Being part of the Glasgow Skeptics team means that my social media feed skews heavily towards the type of stuff you’d probably be interested in reading as well. That assumption is based on the fact that your interest has been piqued enough to read this.

There’s little doubt therefore that you share the same sense of community pride, and admiration of science when something nice crops up, and a similar sense of outrage, disappointment, and desire to take action when pseudoscience (and downright anti-science) hits the headlines.

That internet-fuelled virtual rollercoaster is particularly evident when it comes to the subject of vaccines, and three recent stories that came to my attention illustrate this perfectly. So, I thought I’d share them.



The Good

Not just good, but happening right here in Scotland. The HPV vaccine is pretty new in terms of interventions, but we’re already starting to see measurable benefits.

  • Headline: HPV vaccine linked to ‘dramatic’ drop in cervical disease
  • Read the article here

The Bad

Many Homeopaths will deny that they’re antivaxxers. Unfortunately their argument is based on the mistaken impression that they can provide safe vaccine alternatives, known as ‘nosodes’. Spoiler alert – they don’t work. It does however provoke the question; What’s more dangerous, someone who’s not vaccinated and they know it, or someone who’s not vaccinated but sort of think they are?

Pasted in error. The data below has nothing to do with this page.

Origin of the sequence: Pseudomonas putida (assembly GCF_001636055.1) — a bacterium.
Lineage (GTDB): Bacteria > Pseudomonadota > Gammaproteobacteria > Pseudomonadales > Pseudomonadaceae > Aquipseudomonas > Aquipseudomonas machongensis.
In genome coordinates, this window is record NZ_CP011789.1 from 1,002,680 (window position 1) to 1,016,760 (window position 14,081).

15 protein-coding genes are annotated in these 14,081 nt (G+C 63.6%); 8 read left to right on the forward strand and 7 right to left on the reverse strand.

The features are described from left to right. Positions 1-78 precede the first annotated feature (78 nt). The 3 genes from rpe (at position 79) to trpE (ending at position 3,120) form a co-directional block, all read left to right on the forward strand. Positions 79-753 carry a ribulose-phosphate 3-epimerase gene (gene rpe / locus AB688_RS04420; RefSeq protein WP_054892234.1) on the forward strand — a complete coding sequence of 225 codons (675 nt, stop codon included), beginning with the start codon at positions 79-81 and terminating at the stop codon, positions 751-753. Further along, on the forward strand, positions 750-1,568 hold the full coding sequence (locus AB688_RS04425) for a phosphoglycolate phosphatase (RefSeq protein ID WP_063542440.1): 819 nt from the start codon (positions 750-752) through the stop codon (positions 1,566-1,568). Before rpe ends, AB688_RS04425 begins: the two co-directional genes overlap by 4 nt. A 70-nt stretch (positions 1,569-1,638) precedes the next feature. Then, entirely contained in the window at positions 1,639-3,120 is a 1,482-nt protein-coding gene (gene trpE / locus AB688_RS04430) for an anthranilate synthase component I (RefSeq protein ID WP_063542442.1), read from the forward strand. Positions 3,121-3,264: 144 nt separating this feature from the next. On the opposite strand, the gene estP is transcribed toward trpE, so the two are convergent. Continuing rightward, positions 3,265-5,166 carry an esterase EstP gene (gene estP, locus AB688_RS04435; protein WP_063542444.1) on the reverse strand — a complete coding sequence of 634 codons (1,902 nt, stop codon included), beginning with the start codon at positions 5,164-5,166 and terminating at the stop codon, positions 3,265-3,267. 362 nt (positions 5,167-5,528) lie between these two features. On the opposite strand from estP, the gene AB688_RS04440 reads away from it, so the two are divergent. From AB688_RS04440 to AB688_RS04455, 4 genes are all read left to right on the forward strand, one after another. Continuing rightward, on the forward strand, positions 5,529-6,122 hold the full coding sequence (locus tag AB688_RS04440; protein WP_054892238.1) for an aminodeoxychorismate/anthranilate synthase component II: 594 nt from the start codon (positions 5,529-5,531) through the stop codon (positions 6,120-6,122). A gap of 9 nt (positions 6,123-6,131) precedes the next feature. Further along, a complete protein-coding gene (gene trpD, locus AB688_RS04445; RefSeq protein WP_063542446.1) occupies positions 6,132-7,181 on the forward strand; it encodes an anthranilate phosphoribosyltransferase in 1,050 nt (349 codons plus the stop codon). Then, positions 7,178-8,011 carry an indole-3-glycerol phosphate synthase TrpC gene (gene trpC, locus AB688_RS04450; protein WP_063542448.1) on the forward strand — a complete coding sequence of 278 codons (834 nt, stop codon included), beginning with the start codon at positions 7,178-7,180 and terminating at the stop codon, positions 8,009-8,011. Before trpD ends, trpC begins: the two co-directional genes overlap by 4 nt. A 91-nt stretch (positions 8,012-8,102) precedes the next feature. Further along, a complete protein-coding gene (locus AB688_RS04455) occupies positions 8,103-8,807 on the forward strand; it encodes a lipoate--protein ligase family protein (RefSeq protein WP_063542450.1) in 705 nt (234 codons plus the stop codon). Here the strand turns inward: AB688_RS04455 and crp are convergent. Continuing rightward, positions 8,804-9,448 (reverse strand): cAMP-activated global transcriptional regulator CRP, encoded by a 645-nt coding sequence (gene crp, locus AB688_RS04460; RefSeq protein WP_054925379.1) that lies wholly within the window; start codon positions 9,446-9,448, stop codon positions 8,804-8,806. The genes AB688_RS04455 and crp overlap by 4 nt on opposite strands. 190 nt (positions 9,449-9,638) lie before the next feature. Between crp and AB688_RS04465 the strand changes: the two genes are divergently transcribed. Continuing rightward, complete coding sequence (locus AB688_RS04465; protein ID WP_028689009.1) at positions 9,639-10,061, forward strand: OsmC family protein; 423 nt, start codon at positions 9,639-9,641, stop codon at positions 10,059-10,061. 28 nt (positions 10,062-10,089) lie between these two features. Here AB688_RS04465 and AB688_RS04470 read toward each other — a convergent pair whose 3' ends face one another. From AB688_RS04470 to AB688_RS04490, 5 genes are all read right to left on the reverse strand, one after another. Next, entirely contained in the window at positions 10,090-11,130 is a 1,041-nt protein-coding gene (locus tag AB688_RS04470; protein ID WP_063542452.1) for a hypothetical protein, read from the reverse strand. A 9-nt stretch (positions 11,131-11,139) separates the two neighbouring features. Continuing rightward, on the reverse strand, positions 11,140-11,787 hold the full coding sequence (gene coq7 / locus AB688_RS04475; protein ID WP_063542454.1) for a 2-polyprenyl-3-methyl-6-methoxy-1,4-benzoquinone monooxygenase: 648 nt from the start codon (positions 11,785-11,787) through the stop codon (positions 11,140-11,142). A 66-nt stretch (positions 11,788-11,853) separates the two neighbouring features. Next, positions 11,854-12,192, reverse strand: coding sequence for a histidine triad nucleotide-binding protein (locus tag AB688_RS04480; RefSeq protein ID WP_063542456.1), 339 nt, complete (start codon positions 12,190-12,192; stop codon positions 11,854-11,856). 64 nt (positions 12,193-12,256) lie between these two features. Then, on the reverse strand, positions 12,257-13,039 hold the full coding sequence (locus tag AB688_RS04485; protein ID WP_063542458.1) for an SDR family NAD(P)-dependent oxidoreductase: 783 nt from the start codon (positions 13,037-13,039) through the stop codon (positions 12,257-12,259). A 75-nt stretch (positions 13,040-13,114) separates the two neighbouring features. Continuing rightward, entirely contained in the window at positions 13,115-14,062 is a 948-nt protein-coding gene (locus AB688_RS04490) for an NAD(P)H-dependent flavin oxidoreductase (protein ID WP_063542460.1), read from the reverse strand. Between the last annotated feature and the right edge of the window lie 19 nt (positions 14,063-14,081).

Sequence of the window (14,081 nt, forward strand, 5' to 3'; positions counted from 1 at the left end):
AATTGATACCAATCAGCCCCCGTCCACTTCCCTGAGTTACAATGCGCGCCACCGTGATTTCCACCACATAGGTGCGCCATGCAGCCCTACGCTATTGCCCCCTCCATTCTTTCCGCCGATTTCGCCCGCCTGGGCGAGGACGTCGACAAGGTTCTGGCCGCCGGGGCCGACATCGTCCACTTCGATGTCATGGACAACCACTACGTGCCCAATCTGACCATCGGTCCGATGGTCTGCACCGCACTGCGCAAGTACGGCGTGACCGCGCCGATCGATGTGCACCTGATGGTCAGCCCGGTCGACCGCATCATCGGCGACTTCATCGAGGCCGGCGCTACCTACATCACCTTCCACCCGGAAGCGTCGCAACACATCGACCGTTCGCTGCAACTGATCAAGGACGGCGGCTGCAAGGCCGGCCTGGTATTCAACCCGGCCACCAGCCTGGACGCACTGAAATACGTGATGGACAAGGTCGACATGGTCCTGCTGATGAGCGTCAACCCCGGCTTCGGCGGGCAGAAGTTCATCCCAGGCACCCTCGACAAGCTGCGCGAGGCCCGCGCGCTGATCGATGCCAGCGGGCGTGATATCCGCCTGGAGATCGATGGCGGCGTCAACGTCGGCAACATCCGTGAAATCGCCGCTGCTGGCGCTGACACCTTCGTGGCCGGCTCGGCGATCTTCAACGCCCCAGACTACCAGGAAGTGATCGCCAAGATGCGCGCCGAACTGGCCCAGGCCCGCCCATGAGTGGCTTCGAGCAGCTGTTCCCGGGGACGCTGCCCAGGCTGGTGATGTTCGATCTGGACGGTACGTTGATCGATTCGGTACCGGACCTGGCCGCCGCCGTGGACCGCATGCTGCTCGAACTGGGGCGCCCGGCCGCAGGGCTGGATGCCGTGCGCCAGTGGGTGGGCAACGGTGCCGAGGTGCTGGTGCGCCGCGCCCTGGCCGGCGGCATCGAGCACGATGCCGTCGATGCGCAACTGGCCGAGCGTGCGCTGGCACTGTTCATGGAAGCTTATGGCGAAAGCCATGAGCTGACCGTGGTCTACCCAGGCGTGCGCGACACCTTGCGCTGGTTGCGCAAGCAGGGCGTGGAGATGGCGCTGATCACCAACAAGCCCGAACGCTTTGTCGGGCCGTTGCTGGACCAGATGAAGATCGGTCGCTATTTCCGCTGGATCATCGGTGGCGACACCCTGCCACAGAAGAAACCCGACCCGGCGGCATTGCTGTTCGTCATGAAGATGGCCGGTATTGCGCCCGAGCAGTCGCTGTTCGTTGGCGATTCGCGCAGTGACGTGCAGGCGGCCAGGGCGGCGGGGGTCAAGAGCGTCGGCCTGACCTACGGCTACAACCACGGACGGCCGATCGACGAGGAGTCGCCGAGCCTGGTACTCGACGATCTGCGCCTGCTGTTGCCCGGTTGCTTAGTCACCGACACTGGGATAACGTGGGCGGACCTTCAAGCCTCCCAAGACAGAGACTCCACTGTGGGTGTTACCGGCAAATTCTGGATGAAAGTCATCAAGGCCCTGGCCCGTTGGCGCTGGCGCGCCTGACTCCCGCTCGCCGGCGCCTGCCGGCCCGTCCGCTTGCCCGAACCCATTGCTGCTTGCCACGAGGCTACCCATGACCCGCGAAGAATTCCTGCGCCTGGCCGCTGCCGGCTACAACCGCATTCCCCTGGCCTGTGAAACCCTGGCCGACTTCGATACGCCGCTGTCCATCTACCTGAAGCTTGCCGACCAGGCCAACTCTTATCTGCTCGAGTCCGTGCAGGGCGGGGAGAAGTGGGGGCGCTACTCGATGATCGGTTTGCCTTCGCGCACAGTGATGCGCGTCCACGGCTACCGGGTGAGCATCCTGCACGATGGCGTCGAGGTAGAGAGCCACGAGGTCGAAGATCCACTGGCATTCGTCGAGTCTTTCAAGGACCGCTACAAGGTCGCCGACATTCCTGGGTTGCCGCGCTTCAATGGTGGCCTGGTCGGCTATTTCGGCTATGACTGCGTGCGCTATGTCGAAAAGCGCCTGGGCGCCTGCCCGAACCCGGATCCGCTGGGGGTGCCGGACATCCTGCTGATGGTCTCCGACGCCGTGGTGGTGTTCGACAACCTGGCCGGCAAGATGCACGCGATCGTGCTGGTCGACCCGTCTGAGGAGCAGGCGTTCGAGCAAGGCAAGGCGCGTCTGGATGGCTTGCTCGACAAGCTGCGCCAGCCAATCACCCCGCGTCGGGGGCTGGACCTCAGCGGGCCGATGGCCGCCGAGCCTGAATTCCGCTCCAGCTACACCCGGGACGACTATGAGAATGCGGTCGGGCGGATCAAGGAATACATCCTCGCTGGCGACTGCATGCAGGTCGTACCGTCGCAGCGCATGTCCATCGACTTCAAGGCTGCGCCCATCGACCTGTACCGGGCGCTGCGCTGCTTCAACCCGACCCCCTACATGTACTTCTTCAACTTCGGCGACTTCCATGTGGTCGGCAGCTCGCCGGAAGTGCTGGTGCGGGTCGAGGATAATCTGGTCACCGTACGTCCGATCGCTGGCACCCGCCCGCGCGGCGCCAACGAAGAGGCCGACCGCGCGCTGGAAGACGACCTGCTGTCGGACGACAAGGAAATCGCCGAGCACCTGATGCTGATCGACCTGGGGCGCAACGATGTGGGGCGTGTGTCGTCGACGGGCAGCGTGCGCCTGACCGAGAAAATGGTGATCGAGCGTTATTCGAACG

• Headline: Randomized controlled trial of homeopathic nosodes finds, not surprisingly, that they are useless
  • Read the article here

The Ugly

What’s the appropriate way to treat a grieving parent? If your answer is ‘cyberbullying’, then you might just be an antivaxxer. A recent article cites a number of occasions where people who have suffered the worst kind of tragedy, then have to go on and suffer the worst of people. All the evidence you need that the more extreme your beliefs, the more likely you are to do something awful.

  • Headline … is too long to copy & paste in here because it’s the Daily Mail
  • Read the article here


So, what can we learn from this?

Science progresses despite the best efforts of some particularly noisy dissenters. We should be actively promoting the positive stories to try and dampen the harmful effects coming from the other side.

Go on then … you know what to do!